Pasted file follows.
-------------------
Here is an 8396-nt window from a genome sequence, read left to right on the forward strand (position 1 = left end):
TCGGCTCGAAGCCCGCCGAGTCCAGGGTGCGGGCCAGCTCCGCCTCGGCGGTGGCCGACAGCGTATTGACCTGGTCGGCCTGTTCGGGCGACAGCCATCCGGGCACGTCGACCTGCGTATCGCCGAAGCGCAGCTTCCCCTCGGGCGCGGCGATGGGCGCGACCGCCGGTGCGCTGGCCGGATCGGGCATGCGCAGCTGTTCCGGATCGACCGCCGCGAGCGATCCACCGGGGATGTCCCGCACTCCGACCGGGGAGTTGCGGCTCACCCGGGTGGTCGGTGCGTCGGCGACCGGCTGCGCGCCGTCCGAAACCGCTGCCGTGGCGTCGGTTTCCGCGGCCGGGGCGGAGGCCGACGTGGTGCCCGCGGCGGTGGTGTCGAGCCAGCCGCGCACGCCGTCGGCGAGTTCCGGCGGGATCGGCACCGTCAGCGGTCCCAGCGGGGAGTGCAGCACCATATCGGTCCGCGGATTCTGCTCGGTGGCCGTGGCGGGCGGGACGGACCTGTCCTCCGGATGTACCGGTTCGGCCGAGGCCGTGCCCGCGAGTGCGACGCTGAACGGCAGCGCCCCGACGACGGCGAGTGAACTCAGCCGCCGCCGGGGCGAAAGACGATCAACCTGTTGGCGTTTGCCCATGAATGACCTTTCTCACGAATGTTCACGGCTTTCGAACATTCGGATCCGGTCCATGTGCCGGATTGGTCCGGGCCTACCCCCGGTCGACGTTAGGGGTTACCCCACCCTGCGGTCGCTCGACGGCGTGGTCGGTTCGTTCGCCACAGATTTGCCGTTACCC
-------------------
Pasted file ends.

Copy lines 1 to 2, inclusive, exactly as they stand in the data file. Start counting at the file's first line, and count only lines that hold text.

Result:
Here is an 8396-nt window from a genome sequence, read left to right on the forward strand (position 1 = left end):
TCGGCTCGAAGCCCGCCGAGTCCAGGGTGCGGGCCAGCTCCGCCTCGGCGGTGGCCGACAGCGTATTGACCTGGTCGGCCTGTTCGGGCGACAGCCATCCGGGCACGTCGACCTGCGTATCGCCGAAGCGCAGCTTCCCCTCGGGCGCGGCGATGGGCGCGACCGCCGGTGCGCTGGCCGGATCGGGCATGCGCAGCTGTTCCGGATCGACCGCCGCGAGCGATCCACCGGGGATGTCCCGCACTCCGACCGGGGAGTTGCGGCTCACCCGGGTGGTCGGTGCGTCGGCGACCGGCTGCGCGCCGTCCGAAACCGCTGCCGTGGCGTCGGTTTCCGCGGCCGGGGCGGAGGCCGACGTGGTGCCCGCGGCGGTGGTGTCGAGCCAGCCGCGCACGCCGTCGGCGAGTTCCGGCGGGATCGGCACCGTCAGCGGTCCCAGCGGGGAGTGCAGCACCATATCGGTCCGCGGATTCTGCTCGGTGGCCGTGGCGGGCGGGACGGACCTGTCCTCCGGATGTACCGGTTCGGCCGAGGCCGTGCCCGCGAGTGCGACGCTGAACGGCAGCGCCCCGACGACGGCGAGTGAACTCAGCCGCCGCCGGGGCGAAAGACGATCAACCTGTTGGCGTTTGCCCATGAATGACCTTTCTCACGAATGTTCACGGCTTTCGAACATTCGGATCCGGTCCATGTGCCGGATTGGTCCGGGCCTACCCCCGGTCGACGTTAGGGGTTACCCCACCCTGCGGTCGCTCGACGGCGTGGTCGGTTCGTTCGCCACAGATTTGCCGTTACCC